PMID: 18296352 [PubMed - indexed for MEDLINE]



14. Afr J Tradit Complement Altern Med. 2008 Jun 18;5(4):409-18.


Anti-tumor activity of four Ayurvedic herbs in Dalton lymphoma ascites bearing mice and their short-term in vitro cytotoxicity on DLA-cell-line.


Adhvaryu MR, Reddy N, Parabia MH.


Bapalal Vaidya Botanical Research Centre, Dept. of Biosciences, Veer Narmad South Gujarat University, Surat-395007, India.


The anti-tumor activity and chemopreventive potential of four Ayurvedic herbs viz. Curcuma longa L., Ocimum sanctum L., Tinospora cordifolia (Wild) Miers ex Hook.f & Thomas and Zizyphus mauritiana Lam. were evaluated using Dalton Lymphoma ascites (DLA) tumor model in Swiss Albino mice. The outcome was assessed using survival time, peritoneal ascitic fluid (Tumor volume) and hematological indices  as parameters. Animals were divided into five groups (n = 6) viz. one DLA control and four Herb + DLA treated groups. All the four herb + DLA groups were pre-treated with respective herbs for 7 days and hematological indices were measured for entire five groups. On day-8 animals were inoculated with 1x10(6) DLA cells i.p., and Herb + DLA groups were continued with oral herbal treatment for 21-days. Hematological parameters and tumor volume were assessed to find the  effects of herbs. Short term in vitro cytotoxicity was determined by Trypan Blue  exclusion method and LDH leakage assay using different concentrations of herbal

extracts and 5-FU as a positive control and IC(50) for each herbal extract and 5-FU were determined. Oral administration of crude herb increased the survival time and decreased the peritoneal ascitic fluid content significantly. Hb, RBCs and total WBC which were altered by DLA inoculation were restored significantly by all the herbs except O. sanctum. All the four herbs showed in vitro cytotoxic  activity against DLA cell-line. Moreover inter group comparison of all the four herbs for anti-tumor activity showed efficacy in the following order--T. cordifolia > Z. mauritiana > or = C. longa > O. sanctum respectively.



PMCID: PMC2816583

PMID: 20161965 [PubMed]



15. Neurochem Res. 2008 Sep;33(9):1672-82. Epub 2007 Oct 23.


Curcuma oil: reduces early accumulation of oxidative product and is anti-apoptogenic in transient focal ischemia in rat brain.


Rathore P, Dohare P, Varma S, Ray A, Sharma U, Jagannathan NR, Ray M.


Division of Pharmacology, Central Drug Research Institute, P.O. Box no 173, Chattar Manzil Palace, Lucknow, UP, 226001, India.


Erratum in:

    Neurochem Res. 2008 Nov;33(11):2376.. Jaganathanan, N R [corrected to Jagannathan

N R].


Turmeric is a source of numerous aromatic compounds isolated from powdered rhizomes of Curcuma longa Linn. The constituents are present as volatile oil, the Curcuma oil (C.oil), semi-solid oleoresins and non-volatile compounds such as curcumin. A rapidly expanding body of data provides evidence of the anti-cancer action of Curcumin, and most importantly in the present context, its neuroprotective activity. Almost nothing is known about such activity of C.oil. We report that C.oil (500 mg Kg(-1) i.p.) 15 min before 2 h middle cerebral artery occlusion (MCAo) followed by 24 h reflow in rats significantly diminished  infarct volume, improved neurological deficit and counteracted oxidative stress.  The percent ischemic lesion volume on diffusion-weighted imaging was significantly attenuated. Mitochondrial membrane potential, reactive oxygen species, peroxynitrite levels, caspase-3 activities leading to delayed neuronal death were significantly inhibited after treatment with C.oil. These results suggest that the neuroprotective activity of C.oil against cerebral ischemia is associated with its antioxidant activities and further; there is attenuation of delayed neuronal death via a caspase-dependent pathway. C.oil appears to be a promising agent not only for the treatment of cerebral stroke, but also for the treatment of other disorders associated with oxidative stress.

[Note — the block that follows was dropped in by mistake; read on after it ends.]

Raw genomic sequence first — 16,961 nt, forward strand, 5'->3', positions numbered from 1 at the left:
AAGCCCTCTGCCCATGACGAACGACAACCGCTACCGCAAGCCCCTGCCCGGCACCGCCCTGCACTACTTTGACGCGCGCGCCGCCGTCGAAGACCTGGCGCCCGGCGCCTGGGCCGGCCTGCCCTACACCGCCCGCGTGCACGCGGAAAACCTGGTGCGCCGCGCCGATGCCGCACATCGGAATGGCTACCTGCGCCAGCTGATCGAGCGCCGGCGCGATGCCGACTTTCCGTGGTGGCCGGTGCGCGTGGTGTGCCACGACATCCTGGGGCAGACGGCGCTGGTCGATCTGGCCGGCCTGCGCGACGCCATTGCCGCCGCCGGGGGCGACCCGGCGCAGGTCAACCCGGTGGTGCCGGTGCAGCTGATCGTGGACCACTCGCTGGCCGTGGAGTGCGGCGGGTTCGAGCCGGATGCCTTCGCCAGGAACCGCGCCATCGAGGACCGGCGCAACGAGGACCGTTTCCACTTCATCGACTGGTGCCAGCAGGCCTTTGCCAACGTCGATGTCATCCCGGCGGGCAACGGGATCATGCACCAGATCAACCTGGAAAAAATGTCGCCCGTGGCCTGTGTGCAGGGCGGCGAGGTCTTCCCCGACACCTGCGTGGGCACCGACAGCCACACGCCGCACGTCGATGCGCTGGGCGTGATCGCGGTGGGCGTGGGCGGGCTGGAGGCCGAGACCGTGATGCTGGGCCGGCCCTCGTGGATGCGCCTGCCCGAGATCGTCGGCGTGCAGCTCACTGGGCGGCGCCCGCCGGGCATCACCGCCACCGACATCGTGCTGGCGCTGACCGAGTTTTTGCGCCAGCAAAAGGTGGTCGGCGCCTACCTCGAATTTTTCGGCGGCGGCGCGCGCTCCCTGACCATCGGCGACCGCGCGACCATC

PMID: 17955367 [PubMed - indexed for MEDLINE]



16. Cell. 2007 Sep 7;130(5):765-8.


From exotic spice to modern drug?


Singh S.


The global demand for more affordable therapeutics and concerns about side effects of commonly used drugs are refocusing interest on Eastern traditional

medicines, particularly those of India and China.



PMID: 17803897 [PubMed - indexed for MEDLINE]



17. Acta Pol Pharm. 2007 Jan-Feb;64(1):53-61.


Antihyperglycaemic effect of 'Ilogen-Excel', an ayurvedic herbal formulation in streptozotocin-induced diabetes mellitus.


Umamaheswari S, Mainzen Prince PS.


Department of Biochemistry and Biotechnology, Annamalai University, Annamalainagar, Tamil Nadu, India-608 002.


'Ilogen-Excel', an Ayurvedic herbal formulation is composed of eight medicinal plants (Curcuma longa, Strychnos potatorum, Salacia oblonga, Tinospora

cordifolia, Vetivelia zizanioides, Coscinium fenestratum, Andrographis paniculata and Mimosa pudica). The present study evaluates the antihyperglycemic effect of 'Ilogen-Excel' in streptozotocin induced diabetic rats. Rats were rendered diabetic by streptozotocin (STZ) (45 mg/kg body weight). Oral administration of 'Ilogen-Excel' (50 mg/kg and 100 mg/kg) for 60 days resulted in significantly lowered levels of blood glucose and significantly increased levels of plasma insulin, hepatic glycogen and total hemoglobin. 'Ilogen-Excel' administration also decreased the levels of glycosylated hemoglobin, plasma thiobarbituric acid  reactive substances, hydroperoxides, ceruloplasmin and vitamin E in diabetic rats. Plasma reduced glutathione and vitamin C were significantly elevated by oral administration of 'Ilogen-Excel'. Administration of insulin normalized all the biochemical parameters studied in diabetic rats. The effect at a dose of 100  mg/kg was more pronounced than 50 mg/kg and brought back all the parameters to near normal levels. Thus, our study shows the antihyperglycemic effects of 'Ilogen-Excel' in STZ-induced diabetic rats. Our study also shows that combined therapy is better than individual therapy.